A career criminal with OCD tendencies and a savant-like genius for bringing order to his crime scenes, Martin considers himself one of the best in the biz. After all, he’s been able to steal from the same people for years on end—virtually undetected. Of course, this could also be attributed to his unique business model—he takes only items that will go unnoticed by the homeowner. After all, who in their right mind would miss a roll of toilet paper here, a half-used bottle of maple syrup there, or even a rarely used piece of china buried deep within a dusty cabinet?
Even though he's never met these homeowners, he's spent hours in their houses, looking through their photo albums and reading their journals. In essence, Martin has developed a friendship of sorts with them and as such, he decides to interfere more in their lives—playing the part of a rather odd guardian angel—even though it means breaking many of his twitchy neurotic rules.
Along the way Martin not only improves the lives of others, but he also discovers love and finds that his own life is much better lived on the edge (at least some of the time) in this hilarious, suspenseful and often profound novel about a man used to planning every second of his life, suddenly forced to confront chaos and spontaneity.
From the Hardcover edition.
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|Title of eBook: Something Missing|
|Release Date: 07-14-2009|
|Allowed Countries (hover)|
|Publisher: Broadway Books|
This eBook download is available in the following formats:
|Parent title||Something Missing|
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|Note||ePub, short for electronic publication is one of our favorites and should be yours for a couple of reasons. ePub offers reflowable text giving you flexibility to manipulate how the content is presented. Moreover, lots of cool features are now being developed for the reader like advanced video and audio. ePub is now an industry standard, so all of the "non-propreitary" hardware manufacturers are now supporting it.|
Martin opened the refrigerator and saw precisely what he had expected. The Pearls were nothing if not consistent. A gallon of milk, long since expired, cold cuts, opened jars of jam, tomato sauce, a carton of eggs, and, in the door, what Martin had predicted: salad dressing. More salad dressing than anyone would ever need. Newman's ranch, blue cheese, Thousand Island, French, Italian, two brands of balsamic vinaigrette, and Martin's favorite, parmesan peppercorn.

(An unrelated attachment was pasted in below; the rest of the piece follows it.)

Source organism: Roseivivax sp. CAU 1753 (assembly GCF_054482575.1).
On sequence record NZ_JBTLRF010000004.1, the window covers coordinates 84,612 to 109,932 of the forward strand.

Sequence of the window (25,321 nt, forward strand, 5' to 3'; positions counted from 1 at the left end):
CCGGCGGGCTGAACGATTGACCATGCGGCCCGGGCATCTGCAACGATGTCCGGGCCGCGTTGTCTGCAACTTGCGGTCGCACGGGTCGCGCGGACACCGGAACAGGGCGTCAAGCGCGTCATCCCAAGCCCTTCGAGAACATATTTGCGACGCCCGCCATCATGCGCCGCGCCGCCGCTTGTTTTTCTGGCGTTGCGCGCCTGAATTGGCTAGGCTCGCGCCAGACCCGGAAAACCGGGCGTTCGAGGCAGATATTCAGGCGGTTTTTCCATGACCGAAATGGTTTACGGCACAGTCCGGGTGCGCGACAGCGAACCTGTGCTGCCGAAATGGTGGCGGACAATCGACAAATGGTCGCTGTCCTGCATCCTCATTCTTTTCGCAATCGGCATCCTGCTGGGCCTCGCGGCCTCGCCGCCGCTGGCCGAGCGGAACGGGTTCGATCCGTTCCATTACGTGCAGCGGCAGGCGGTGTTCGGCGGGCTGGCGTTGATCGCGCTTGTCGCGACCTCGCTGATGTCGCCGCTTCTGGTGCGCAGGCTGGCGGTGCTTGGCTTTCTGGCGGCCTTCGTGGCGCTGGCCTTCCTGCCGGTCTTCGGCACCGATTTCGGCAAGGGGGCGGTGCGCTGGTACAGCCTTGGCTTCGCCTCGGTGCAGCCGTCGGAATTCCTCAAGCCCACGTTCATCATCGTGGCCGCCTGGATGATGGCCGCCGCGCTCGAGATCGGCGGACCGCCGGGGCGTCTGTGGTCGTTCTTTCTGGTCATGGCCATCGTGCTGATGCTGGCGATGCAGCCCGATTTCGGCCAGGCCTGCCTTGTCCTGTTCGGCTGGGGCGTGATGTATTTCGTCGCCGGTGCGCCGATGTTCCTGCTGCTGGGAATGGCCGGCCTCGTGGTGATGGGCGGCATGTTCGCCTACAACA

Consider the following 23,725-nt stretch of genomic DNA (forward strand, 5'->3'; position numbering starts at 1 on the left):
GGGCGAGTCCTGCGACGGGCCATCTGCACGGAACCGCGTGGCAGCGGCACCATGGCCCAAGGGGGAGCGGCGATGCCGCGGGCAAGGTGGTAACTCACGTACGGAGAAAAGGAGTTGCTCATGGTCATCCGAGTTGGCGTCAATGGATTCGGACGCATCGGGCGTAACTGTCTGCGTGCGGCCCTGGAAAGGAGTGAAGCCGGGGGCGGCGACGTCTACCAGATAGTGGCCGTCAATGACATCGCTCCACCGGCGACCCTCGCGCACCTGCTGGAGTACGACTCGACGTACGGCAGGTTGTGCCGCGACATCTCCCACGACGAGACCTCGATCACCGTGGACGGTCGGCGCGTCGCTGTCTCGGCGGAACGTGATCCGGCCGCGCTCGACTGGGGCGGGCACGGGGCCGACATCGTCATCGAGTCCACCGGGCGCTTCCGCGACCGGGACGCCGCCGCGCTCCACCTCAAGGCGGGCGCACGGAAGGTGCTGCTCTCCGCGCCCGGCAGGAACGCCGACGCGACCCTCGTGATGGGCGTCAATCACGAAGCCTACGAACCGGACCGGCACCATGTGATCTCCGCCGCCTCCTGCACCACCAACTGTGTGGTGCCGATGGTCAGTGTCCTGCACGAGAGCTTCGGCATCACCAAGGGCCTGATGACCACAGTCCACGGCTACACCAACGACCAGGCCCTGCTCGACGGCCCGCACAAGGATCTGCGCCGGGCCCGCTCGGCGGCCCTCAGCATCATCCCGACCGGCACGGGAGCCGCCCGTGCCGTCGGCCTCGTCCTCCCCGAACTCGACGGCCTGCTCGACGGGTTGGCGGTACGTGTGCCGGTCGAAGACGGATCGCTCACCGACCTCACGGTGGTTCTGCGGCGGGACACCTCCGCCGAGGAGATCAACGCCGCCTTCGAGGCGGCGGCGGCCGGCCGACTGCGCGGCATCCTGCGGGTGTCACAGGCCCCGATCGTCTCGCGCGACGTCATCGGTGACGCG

In the nine years that the Pearls had been Martin's clients, he had yet to see a head of lettuce or a fresh tomato in their refrigerator, yet there was always an excellent supply of salad dressing. And unlike most of his clients, the Pearls' salad dressings rarely reached their expiration dates, so someone in this house was using the dressing, but to what the dressing was being applied remained a mystery.
Martin took the bottle of parmesan peppercorn and examined it in his gloved hand. Satisfied with its expiration date, he placed it in the burlap sack and scanned the rest of the refrigerator. The sack, which hung off his left shoulder by a length of rope, was more for appearance's sake than anything else, a means of projecting an image of which he was quite proud. In Martin's estimation, he was at the top of his game, a master of his craft. Though any bag or sack would do, and some might serve him better, he had become attached to his burlap, and so on his shoulder it remained.
Martin then checked the butter drawer and found four and a half sticks. Selecting two and placing them in his sack, he closed the refrigerator door and headed for the pantry, reexamining the list that he had tucked carefully into his coat pocket. The list ...